Every day, more than 20 million free meals are distributed through schools (according to the USDA). For this reason, schools play a vital role in feeding our children. But with the COVID-19 pandemic many schools have shut down, leaving kids without access to free meals.
There is still a solution available for kids to get the free meals they rely on. The USDA allows schools to use a process for serving meals that’s similar to what they do over the summer. Typically, these meals are hosted within communal areas such as schools, churches, parks and community centers. Some districts offer summer feeding food trucks or meal delivery.
All meals served still need to meet the USDA National School Lunch Program (NSLP) requirements.
Most NSLP schools have transitioned or are in the process of transitioning to this summer feeding program. They have one of two options for reimbursement: Summer Food Service Program (SFSP) or Seamless Summer Option (SSO). Schools can get a higher reimbursement for the SFSP, but the menu planning is more stringent.
With either option, every student can get a free meal (even paid and reduced students). For identification, the school can choose to identify the students at the POS (or roster). This method would be preferred because it gives you the most accurate records of who received meals. The other option is to go to a “clicker” method where the school will just keep track of the total number of meals they serve to students under 18. The school will need to check with their Department of Education on the reimbursements for either option.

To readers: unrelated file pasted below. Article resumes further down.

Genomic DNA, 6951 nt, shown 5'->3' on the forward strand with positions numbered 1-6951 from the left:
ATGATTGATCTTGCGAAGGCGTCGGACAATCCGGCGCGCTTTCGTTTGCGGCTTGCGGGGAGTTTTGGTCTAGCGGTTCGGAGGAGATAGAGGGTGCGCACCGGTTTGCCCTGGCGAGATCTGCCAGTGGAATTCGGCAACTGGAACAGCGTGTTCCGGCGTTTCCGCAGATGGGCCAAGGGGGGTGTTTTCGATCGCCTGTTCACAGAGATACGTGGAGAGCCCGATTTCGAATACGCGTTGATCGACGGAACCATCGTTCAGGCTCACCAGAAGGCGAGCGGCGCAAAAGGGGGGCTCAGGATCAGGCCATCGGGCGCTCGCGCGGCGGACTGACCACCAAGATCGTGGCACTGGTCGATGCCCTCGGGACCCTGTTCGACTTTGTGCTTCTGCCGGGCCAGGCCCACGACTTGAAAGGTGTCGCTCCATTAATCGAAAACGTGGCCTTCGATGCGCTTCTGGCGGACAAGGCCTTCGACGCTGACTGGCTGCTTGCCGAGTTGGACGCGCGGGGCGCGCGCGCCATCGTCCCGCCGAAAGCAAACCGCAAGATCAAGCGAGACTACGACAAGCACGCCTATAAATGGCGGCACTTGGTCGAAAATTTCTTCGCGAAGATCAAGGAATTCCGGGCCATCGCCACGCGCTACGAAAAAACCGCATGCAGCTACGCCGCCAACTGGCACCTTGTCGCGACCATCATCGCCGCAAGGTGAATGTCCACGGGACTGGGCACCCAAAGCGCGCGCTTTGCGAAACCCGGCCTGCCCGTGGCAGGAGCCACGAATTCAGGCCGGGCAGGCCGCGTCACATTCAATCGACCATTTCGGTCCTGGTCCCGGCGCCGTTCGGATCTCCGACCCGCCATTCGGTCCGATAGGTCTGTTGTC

Normally, the USDA requires these meals to be eaten in a “congregate fashion” to promote community bonding and can’t be taken to-go. In the situation of COVID-19 and social distancing, this is obviously discouraged. As a result, states can apply for a waiver for non-congregate meals.
Meals served can be hot or cold (think bagged or grab-and-go), and some schools are including both breakfast and lunch in their picked-up meals.
Facilitating the distribution of free meals during school closures takes a bit of work, but in times such as these, parents, students and the government are looking to schools and their infrastructure to ensure children are fed during the crisis. To help your school take on this burden, we’ve included a few helpful resources to guide you through the process.